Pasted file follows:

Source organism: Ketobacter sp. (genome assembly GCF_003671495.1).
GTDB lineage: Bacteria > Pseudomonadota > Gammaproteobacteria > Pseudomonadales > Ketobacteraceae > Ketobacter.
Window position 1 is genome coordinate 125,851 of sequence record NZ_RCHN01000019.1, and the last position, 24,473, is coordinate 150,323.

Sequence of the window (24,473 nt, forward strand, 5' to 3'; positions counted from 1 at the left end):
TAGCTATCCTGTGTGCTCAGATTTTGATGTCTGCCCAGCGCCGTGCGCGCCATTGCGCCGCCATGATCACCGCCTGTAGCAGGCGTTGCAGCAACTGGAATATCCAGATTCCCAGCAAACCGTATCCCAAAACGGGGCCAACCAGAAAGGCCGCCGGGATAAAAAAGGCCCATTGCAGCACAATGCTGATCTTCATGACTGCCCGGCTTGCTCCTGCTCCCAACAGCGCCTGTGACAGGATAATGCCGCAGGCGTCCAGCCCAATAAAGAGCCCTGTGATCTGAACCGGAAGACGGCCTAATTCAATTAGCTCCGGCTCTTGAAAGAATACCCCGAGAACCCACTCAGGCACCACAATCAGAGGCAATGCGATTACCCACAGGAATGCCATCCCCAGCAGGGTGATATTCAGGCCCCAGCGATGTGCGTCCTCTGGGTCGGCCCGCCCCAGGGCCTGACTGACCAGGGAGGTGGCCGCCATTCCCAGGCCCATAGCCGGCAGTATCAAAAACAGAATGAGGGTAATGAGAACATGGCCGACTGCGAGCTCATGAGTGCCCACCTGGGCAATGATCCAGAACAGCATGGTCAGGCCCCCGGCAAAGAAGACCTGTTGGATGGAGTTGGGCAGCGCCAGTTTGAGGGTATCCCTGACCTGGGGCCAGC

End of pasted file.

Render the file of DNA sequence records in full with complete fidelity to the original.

Source organism: Ketobacter sp. (genome assembly GCF_003671495.1).
GTDB lineage: Bacteria > Pseudomonadota > Gammaproteobacteria > Pseudomonadales > Ketobacteraceae > Ketobacter.
Window position 1 is genome coordinate 125,851 of sequence record NZ_RCHN01000019.1, and the last position, 24,473, is coordinate 150,323.

Sequence of the window (24,473 nt, forward strand, 5' to 3'; positions counted from 1 at the left end):
TAGCTATCCTGTGTGCTCAGATTTTGATGTCTGCCCAGCGCCGTGCGCGCCATTGCGCCGCCATGATCACCGCCTGTAGCAGGCGTTGCAGCAACTGGAATATCCAGATTCCCAGCAAACCGTATCCCAAAACGGGGCCAACCAGAAAGGCCGCCGGGATAAAAAAGGCCCATTGCAGCACAATGCTGATCTTCATGACTGCCCGGCTTGCTCCTGCTCCCAACAGCGCCTGTGACAGGATAATGCCGCAGGCGTCCAGCCCAATAAAGAGCCCTGTGATCTGAACCGGAAGACGGCCTAATTCAATTAGCTCCGGCTCTTGAAAGAATACCCCGAGAACCCACTCAGGCACCACAATCAGAGGCAATGCGATTACCCACAGGAATGCCATCCCCAGCAGGGTGATATTCAGGCCCCAGCGATGTGCGTCCTCTGGGTCGGCCCGCCCCAGGGCCTGACTGACCAGGGAGGTGGCCGCCATTCCCAGGCCCATAGCCGGCAGTATCAAAAACAGAATGAGGGTAATGAGAACATGGCCGACTGCGAGCTCATGAGTGCCCACCTGGGCAATGATCCAGAACAGCATGGTCAGGCCCCCGGCAAAGAAGACCTGTTGGATGGAGTTGGGCAGCGCCAGTTTGAGGGTATCCCTGACCTGGGGCCAGC